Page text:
This 1930’s mid-terraced house was in a poor state of repair when it was purchased with the aim of renovating it to create an eco-home with a luxurious hotel quality. The site was not in a conservation area and the opportunity to maximise the building floor area using planning permitted development rights was achieved with the addition of a loft extension to create a fourth bedroom ‘hotel’ suite and a ground floor extension to increase the size of the original kitchen/diner.
The front of the house was refurbished with original details reinstated. However, repairs to the rear elevation were so extensive, it was deemed to be more cost effect to replace it entirely with a new façade incorporating a rendered external insulation system. This allowed for the upper floors to be designed as a cohesive whole rather than the typical loft conversion ‘box’ set back from the original structure. The walls, roof and floors of the original property were upgraded using a variety of insulation technologies to create a highly efficient building and minimise future heating bills.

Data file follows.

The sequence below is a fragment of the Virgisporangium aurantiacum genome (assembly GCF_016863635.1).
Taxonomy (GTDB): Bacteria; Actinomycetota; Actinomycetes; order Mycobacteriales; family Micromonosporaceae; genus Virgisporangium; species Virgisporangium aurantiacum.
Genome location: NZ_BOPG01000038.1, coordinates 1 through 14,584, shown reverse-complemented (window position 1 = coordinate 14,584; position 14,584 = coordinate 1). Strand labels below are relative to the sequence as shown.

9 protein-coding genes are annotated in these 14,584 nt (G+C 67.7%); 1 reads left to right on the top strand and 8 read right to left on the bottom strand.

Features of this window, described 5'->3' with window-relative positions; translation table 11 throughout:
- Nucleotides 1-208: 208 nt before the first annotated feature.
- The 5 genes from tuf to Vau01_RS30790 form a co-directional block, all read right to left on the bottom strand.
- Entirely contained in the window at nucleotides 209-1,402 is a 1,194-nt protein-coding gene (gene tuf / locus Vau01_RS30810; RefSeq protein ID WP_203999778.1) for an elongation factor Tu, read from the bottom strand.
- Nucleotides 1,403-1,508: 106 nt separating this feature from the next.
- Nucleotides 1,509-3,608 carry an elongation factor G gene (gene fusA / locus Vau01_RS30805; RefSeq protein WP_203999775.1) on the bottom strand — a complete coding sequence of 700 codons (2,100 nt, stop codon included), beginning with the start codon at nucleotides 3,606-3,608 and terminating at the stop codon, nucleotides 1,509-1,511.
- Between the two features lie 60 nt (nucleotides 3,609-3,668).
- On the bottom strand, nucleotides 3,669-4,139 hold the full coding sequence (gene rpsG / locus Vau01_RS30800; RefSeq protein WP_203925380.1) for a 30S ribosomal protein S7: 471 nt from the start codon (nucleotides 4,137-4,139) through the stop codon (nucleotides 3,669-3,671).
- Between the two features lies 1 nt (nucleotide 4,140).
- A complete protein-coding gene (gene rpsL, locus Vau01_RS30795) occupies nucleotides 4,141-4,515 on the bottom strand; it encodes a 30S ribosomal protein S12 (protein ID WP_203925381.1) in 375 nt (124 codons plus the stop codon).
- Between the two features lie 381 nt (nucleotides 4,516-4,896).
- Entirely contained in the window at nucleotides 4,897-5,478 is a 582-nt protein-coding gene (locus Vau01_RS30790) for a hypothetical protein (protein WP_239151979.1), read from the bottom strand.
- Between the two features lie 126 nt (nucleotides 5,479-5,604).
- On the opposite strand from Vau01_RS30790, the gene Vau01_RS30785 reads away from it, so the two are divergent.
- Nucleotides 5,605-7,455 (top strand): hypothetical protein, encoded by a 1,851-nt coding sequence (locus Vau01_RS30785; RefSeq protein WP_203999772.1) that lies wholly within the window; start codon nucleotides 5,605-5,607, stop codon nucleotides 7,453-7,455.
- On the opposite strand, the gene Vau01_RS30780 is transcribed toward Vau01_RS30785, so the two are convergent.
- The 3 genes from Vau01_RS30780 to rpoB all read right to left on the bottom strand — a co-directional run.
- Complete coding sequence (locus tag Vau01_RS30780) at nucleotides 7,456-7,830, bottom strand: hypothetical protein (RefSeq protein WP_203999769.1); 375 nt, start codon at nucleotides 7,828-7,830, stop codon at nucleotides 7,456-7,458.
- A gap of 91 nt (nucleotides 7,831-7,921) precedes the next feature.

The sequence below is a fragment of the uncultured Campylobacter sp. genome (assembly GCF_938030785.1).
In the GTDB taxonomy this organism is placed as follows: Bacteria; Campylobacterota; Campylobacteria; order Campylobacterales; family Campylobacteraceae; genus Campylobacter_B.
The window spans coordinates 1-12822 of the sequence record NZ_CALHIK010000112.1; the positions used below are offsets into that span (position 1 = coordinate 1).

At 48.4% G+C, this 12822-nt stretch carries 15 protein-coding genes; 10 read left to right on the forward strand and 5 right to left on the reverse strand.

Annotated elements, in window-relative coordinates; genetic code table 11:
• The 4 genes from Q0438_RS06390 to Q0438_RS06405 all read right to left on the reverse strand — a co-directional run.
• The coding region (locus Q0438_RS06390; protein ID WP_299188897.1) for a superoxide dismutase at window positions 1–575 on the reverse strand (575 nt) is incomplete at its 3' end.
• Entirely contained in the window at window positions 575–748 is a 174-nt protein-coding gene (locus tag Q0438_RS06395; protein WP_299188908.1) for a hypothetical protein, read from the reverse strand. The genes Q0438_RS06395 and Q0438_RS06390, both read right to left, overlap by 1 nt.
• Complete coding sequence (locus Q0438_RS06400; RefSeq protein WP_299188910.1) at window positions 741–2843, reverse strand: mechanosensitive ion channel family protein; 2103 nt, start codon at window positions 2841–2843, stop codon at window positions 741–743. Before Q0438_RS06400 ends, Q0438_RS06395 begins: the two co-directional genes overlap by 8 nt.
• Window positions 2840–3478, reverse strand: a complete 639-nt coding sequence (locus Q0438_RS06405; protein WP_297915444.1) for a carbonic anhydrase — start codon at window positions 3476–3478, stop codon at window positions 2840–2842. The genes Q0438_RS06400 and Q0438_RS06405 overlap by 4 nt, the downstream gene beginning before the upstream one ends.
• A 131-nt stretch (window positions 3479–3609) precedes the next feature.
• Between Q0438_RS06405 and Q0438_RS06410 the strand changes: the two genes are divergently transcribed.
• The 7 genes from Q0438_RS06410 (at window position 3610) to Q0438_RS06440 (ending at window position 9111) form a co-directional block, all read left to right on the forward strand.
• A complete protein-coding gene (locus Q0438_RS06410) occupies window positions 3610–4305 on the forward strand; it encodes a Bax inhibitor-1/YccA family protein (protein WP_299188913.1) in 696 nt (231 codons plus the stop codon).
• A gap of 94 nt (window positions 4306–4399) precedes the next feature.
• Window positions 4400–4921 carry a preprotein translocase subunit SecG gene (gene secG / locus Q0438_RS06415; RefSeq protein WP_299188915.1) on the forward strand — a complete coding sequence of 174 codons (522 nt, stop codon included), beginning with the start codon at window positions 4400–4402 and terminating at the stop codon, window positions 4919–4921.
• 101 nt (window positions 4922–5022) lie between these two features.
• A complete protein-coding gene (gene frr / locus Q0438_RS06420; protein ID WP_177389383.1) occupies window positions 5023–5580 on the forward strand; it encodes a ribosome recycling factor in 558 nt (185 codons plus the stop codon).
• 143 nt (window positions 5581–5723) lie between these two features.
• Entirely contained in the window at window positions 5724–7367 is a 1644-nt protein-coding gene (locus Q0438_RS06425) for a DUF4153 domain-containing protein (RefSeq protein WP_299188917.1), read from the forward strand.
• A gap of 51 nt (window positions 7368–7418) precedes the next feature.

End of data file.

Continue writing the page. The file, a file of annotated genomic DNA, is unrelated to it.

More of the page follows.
Though the ground floor masonry extension could extend further under current permitted development policy, the design was tempered to maximise daylight within the original building and minimise the impact on the neighbouring properties.
Photographer: Joakim Boren
Longlisted for 'Innovative home extensions' in the NLA Don’t Move, Improve! Awards 2016